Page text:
Turin's 2 star evaluation of this Bois flanker in the Lutens line, "dumb-witted sports fragrance," hits the nail on the head.
Harsh and sweet at the same time, Un Bois Sepia does resemble a 1980s men's "powerhouse" scent, generic, common, unpleasant, and copied ad nauseum hundreds if not thousands of times by niche houses in the decades since.
Uninspired to say the least, one wonders why the Lutens house launched this. Most probably as another reviewer suggests to round out the Bois line by concentrating on the base notes only of the original, Feminite du Bois.
It's harmless, I suppose, but at Lutens' selling price, rather a joke on the fragrance-buying public, unsuspecting and trustful as we can be.
Genre: Woody Oriental
The violet blossom and wood top notes put me briefly in mind of a sweetened and superannuated Grey Flannel, though minus the fresh citrus accent of dihydromyrcenol. If you’re thinking violet + wood + Serge Lutens = Bois de Violette Mark II, you’d be wrong. For better or worse, Un Bois de Sépia has little of its sibling’s weight, depth, or opacity. Nor, I fear, does it have much character. In fact, I’d go as far as to say Un Bois de Sépia the mildest and most reticent fragrance I’ve encountered in the Serge Lutens “Bois” series. By the (admittedly flamboyant) standards of this house, Un Bois de Sépia smells downright bland.
The cedar underpinnings common to the “Bois” tribe are apparent in Un Bois de Sépia, but the aggressive spices, conspicuous dried fruit notes, and traces of smoky incense that lend its kin their fetching exoticism are conspicuously absent. All I sense in their place are a dab of coumarin and a milky-textured sweetened wood accord that approximates sandalwood. If the intent was to compose a woody perfume that could offend nobody, then Un Bois de Sépia might rank as a success. On the other hand, it could come in a box labeled “Generic Woody Oriental” and none would be the wiser. In the Serge Lutens line, this kind of anonymity is both anomalous and disappointing.
UBS is a well-mannered vetiver + cypress + sandalwood fragrance. The overall aromatic/woody effect is unoriginal. The one thing that I think would have improved this composition is the exclusion of the opoponax. That sweet myrrh note sticks out like a sore thumb—it just does not belong. Given UBS's lack of inspiration, I too am uninspired to say anything else.
When I first discovered niche perfumes after years of casually collecting designer scents, I searched out Serge Lutens and this was my favorite. I even bought a bottle. At the time, I just wasn't ready for all the Lutens weirdness, and Un Bois Sepia was a really good entry point for me.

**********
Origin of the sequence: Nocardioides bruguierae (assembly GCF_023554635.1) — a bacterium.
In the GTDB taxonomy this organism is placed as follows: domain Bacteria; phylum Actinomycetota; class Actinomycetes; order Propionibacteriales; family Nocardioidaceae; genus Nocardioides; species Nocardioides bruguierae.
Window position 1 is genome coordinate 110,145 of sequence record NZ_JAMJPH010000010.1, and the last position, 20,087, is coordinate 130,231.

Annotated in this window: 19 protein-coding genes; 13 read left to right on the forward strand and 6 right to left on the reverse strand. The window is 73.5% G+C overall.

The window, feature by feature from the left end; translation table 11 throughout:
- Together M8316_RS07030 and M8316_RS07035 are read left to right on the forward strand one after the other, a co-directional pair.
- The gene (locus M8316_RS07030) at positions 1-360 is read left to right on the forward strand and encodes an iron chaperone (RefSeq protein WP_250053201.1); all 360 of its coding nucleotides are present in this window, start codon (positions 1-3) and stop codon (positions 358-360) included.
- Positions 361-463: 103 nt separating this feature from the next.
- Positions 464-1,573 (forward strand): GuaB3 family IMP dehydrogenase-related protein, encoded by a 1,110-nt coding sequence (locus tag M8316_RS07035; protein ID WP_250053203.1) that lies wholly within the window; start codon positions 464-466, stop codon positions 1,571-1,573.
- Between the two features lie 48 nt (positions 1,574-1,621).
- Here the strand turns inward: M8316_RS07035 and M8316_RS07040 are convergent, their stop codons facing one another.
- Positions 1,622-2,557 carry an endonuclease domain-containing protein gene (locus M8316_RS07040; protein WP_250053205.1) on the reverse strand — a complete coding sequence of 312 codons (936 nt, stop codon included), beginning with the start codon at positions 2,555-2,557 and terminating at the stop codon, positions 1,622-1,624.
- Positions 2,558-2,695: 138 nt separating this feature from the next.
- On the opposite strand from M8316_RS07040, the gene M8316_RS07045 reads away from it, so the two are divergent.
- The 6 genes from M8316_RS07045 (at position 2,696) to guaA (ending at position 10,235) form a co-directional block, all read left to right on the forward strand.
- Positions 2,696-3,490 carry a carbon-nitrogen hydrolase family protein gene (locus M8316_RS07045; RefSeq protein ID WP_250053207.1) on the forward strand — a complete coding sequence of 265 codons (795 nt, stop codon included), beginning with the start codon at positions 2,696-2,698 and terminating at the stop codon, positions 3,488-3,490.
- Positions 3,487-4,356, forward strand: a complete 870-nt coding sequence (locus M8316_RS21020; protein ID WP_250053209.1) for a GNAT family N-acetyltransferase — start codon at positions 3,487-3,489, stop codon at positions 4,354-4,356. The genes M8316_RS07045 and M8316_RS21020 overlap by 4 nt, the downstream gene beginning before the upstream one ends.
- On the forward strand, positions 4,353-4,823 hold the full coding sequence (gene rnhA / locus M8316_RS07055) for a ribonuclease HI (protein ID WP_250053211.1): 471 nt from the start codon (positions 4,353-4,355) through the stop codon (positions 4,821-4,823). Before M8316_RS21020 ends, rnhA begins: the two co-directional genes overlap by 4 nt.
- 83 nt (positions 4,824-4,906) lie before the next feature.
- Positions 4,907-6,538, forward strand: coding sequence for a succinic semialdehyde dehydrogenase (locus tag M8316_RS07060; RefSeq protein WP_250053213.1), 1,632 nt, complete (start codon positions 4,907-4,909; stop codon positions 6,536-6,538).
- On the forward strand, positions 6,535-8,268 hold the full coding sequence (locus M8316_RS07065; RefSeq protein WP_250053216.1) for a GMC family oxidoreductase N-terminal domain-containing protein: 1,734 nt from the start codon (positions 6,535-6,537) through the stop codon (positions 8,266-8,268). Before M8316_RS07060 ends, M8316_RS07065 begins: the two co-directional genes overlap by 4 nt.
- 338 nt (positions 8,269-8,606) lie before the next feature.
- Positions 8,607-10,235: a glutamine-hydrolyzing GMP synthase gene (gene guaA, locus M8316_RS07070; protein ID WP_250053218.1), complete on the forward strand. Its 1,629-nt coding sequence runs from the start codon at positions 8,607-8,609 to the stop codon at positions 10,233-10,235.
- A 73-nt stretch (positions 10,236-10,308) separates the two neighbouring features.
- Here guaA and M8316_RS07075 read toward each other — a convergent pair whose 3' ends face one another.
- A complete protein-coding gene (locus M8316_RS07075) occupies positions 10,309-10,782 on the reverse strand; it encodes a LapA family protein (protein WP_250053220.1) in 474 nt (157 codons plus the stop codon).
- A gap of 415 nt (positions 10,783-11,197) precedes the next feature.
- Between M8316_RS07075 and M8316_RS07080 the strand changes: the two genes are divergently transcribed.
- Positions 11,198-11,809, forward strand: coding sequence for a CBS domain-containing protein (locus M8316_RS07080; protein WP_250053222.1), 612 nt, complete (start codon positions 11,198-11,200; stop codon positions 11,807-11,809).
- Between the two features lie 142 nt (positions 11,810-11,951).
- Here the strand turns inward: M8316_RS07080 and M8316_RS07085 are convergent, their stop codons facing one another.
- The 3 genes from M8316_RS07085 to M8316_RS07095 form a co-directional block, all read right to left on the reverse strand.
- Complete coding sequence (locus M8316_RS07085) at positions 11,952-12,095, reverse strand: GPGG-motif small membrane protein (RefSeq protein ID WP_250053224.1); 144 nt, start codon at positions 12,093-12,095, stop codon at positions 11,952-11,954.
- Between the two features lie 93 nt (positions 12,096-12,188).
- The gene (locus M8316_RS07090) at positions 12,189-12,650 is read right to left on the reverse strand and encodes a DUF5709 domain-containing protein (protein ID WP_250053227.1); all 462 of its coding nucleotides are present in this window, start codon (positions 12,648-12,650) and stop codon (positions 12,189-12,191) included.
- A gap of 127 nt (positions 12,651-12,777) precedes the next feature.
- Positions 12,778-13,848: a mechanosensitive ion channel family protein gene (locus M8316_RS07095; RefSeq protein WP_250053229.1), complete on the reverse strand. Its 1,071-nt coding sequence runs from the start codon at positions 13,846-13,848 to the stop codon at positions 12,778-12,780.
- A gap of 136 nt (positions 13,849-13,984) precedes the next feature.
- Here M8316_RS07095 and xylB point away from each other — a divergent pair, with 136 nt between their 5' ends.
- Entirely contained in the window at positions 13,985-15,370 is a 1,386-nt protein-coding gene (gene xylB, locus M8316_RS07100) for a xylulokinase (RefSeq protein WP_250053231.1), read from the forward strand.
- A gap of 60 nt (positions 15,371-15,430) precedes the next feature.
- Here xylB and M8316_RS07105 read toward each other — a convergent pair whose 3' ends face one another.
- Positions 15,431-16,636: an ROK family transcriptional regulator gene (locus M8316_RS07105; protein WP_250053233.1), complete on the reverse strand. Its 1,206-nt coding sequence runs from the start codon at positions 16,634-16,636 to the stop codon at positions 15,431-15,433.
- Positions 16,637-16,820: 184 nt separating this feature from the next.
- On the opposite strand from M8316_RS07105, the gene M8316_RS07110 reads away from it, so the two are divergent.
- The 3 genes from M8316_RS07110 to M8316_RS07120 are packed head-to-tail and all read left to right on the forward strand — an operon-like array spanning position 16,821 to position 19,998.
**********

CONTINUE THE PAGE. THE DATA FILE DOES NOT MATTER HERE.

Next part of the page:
Looking back, I can see what attracted me. I was such a sucker for those common topnotes, that mix of grape bubblegum, violet, mint, and lavender that have made countless men's designer scents smell similar. At the time, I already had Vera Wang for Men and Hugo Boss Pure, as well as Ulrich Lang's Anvers, which all have the same identical topnotes, so I know I REALLY liked them without realizing what was going on. Un Bois Sepia also has these smellalike topnotes, which makes it easily the most "cheap" and "common" smelling perfume in the Lutens range, despite the fact that most people assume that title belongs to his L'Eau.
Anyway, after the common topnotes fade, Un Bois Sepia goes into a very nice leather phase (my favorite part), which is unfortunately interrupted by that bleachy rubbing alcohol "aquatic" smell that ruins so many designer scents. Eventually, it goes vaguely dark and woody before ending up as a faded sweet patchouli darkened with the remnants of that aquatic chemical smell.
In hindsight, I guess it was a step in my growth as a collector to pay $200 (ironically, this is one of Lutens' most expensive scents) for something that mostly smells like dozens of scents I could get for $20 at Ross. To that end, I wore Kenneth Cole Signature a couple of days ago and, except for the leather and the concentration, it was almost identical to Un Bois Sepia in terms of notes and progression. That being said, I can't stand to give Un Bois Sepia a thumbs down because I've worn it enough to have happy memories attached, but it's certainly not a great perfume...
I can't believe Un Bois Sepia is by Lutens. Gone is the typical dried fruit quality, the density and the bold oriental structure. What is left is a generic smelling woody fragrance that continuely winks at tones of modern mass-market masculines. Weak and uninspired. Thumbs down!